Effective treatments for mid- to late-stage Alzheimer’s are still scarce — and researchers are increasingly seeking ways to fight the disease before its symptoms arise.
Treatment is unfortunately limited, in short, so prevention methods are coming to the forefront in what is said to be one of only a few studies looking into Alzheimer’s risk relative to genetic vulnerability and age.
The studies, entitled the Generation Program, are recruiting people who possess the risk factors but at the current time have no symptoms or cognitive detriment, according to reporting in Healthline and other publications.
Banner Alzheimer’s Institute in Arizona, led by Director Pierre N. Tariot, M.D., aims to test the efficacy of two medications, in particular on APOE4 gene-carrying individuals ages 60 to 75.
Up to 10 percent of people have the APOE4 gene, a biomarker of possible future Alzheimer’s development, for which participants will undergo screening through a genetic testing recruitment program called Gene Match.
The study requires 3,400 participants who carry the gene.
About 200,000 people will have to be tested in order for researchers to find 3,400 participants who carry that gene.
The Generation Program is looking into ways to inhibit development of a distinguished symptom of Alzheimer’s: amyloid plaques in the brain.
Of the tested medications, one will consist of an injected drug that is said to stimulate an immune system response against said plaques — while the other will make up oral antimyloid medication, said to target a certain variation of the plaque.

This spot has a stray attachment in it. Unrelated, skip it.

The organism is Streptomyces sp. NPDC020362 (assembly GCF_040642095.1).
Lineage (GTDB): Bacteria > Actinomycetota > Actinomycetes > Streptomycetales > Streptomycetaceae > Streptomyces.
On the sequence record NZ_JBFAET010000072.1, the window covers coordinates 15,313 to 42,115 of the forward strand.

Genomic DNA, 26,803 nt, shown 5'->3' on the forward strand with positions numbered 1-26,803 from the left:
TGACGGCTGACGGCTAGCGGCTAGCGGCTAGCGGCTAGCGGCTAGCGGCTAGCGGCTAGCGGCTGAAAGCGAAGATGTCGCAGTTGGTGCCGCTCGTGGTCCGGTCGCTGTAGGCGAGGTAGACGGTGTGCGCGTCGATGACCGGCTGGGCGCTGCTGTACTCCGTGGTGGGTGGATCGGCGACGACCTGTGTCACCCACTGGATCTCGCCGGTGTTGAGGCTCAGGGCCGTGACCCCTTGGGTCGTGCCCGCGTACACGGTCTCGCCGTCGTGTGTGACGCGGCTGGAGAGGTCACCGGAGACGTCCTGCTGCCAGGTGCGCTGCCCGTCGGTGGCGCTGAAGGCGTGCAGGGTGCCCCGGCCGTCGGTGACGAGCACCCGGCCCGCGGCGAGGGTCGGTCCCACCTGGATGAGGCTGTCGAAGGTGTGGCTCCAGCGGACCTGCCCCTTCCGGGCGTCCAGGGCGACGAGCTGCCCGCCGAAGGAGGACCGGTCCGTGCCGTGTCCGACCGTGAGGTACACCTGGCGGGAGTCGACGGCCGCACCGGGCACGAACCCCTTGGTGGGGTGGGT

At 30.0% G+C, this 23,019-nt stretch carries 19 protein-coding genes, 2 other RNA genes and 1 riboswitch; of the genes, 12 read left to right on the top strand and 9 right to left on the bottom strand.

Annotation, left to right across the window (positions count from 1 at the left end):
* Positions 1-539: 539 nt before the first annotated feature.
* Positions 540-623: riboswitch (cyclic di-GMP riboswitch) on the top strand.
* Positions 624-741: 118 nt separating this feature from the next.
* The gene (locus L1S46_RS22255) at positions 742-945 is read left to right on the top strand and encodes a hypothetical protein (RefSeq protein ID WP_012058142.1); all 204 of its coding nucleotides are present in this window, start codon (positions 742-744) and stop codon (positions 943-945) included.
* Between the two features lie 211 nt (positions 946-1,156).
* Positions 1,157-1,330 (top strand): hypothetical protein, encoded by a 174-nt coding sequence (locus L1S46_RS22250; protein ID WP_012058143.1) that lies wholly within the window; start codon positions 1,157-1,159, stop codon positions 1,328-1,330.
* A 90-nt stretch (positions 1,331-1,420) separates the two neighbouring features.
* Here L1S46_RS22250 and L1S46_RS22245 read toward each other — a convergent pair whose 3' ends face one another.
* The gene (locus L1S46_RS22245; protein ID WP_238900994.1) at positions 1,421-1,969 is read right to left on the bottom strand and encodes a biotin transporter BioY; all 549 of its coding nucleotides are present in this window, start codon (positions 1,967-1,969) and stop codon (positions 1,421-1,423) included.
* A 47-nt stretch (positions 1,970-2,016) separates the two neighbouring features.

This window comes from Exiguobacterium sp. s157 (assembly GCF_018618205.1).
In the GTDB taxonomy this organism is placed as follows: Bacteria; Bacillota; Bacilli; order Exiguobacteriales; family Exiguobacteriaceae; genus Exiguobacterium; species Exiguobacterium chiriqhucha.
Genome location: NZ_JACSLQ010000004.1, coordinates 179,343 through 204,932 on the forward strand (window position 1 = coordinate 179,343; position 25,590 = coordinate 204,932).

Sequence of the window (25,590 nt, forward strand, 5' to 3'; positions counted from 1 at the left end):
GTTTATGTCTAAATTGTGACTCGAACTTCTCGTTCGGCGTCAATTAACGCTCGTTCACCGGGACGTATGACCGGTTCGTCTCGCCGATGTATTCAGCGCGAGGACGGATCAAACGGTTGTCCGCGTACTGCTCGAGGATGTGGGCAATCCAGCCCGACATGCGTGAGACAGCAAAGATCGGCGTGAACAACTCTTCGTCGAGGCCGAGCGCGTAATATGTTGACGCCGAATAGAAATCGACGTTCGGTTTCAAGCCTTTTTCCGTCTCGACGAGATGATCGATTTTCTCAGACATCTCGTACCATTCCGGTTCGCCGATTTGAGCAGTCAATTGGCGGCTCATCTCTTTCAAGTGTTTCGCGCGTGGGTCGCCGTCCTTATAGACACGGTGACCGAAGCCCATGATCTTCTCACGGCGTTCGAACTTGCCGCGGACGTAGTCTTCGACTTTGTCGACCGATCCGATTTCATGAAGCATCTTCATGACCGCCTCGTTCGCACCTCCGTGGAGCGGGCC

For those interested in being a part of the study, or for those who want to learn more about its status, check out the Generation Program’s website.
As for reducing the risk of Alzheimer’s disease without drug therapy, the Alzheimer’s Research and Prevention Foundation has articulated its “four pillars of Alzheimer’s prevention”:
- Exercise, both physical and mental exercise
- The practice of yoga and meditation
- The maintenance of psychological well-being
- Use of the Mediterranean diet and supplements
The Mediterranean diet can include the following:
- Fresh fruits and vegetables
- Whole grains
- Olive oil
- Moderate amounts of eggs, poultry, dairy, and red wine
Harvard Health says leading a healthy lifestyle is the X factor in Alzheimer’s combatants.
Smart habits such as getting a good night’s sleep, engaging in regular exercise, and eating a healthy diet should not be taken for granted in the prevention of not just Alzheimer’s disease but of disease overall.
The Generation Program is currently in the recruitment phase — one hopes a project like this will help lead to healthy living for many.